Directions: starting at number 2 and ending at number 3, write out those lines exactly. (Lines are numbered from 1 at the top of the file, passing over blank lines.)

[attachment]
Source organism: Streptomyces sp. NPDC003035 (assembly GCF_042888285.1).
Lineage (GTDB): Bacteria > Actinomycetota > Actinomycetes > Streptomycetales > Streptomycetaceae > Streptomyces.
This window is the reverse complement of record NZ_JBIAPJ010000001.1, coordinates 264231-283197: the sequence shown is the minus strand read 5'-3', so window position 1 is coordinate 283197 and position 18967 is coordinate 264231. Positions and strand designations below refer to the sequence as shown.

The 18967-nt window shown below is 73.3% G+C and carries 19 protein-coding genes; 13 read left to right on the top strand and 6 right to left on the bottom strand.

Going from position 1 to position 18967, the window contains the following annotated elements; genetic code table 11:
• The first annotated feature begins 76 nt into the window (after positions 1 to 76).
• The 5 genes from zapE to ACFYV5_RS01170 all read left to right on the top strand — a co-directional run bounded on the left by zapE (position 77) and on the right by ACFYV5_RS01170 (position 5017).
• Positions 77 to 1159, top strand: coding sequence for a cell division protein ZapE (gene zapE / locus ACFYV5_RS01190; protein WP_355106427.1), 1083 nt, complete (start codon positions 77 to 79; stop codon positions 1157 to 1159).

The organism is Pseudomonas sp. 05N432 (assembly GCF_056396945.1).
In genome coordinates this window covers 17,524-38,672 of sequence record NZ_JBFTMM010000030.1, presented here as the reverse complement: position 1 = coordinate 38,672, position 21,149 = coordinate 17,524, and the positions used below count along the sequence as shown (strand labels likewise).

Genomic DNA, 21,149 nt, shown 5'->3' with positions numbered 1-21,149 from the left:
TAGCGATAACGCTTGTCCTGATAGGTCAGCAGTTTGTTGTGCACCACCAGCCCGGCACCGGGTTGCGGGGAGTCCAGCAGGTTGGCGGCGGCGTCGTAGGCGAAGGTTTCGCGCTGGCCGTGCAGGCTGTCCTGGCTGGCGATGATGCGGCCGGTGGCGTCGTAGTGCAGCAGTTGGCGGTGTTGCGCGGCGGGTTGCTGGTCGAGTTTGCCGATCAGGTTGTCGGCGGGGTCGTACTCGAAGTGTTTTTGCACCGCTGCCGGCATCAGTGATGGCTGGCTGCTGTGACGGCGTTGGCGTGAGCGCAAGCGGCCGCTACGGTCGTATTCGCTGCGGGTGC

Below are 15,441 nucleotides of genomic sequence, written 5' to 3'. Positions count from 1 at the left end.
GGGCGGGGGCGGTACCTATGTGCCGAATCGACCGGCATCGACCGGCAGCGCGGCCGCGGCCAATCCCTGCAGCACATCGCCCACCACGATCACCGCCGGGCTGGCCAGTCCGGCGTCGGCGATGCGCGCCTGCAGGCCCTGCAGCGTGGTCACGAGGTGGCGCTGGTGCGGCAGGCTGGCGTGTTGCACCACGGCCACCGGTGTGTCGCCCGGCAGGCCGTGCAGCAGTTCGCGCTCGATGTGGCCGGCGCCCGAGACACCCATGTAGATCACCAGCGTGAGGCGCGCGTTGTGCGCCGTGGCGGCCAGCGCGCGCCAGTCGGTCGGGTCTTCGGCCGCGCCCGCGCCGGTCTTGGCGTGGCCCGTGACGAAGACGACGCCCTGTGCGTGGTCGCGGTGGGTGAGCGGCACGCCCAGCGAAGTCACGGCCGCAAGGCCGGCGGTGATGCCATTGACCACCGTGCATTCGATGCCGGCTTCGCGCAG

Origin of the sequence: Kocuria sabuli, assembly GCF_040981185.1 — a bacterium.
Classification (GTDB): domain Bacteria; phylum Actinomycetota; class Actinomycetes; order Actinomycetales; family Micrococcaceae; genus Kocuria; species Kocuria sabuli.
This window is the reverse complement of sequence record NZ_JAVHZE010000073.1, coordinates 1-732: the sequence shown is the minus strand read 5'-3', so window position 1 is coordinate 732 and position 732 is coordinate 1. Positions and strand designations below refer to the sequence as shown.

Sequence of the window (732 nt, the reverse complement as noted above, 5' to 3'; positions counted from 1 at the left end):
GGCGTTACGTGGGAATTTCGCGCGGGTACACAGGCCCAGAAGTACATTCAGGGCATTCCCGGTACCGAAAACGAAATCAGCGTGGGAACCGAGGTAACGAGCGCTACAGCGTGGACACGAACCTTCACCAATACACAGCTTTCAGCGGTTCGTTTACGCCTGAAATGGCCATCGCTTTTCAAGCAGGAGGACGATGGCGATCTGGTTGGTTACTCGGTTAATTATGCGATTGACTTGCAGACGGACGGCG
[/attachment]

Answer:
Lineage (GTDB): Bacteria > Actinomycetota > Actinomycetes > Streptomycetales > Streptomycetaceae > Streptomyces.
This window is the reverse complement of record NZ_JBIAPJ010000001.1, coordinates 264231-283197: the sequence shown is the minus strand read 5'-3', so window position 1 is coordinate 283197 and position 18967 is coordinate 264231. Positions and strand designations below refer to the sequence as shown.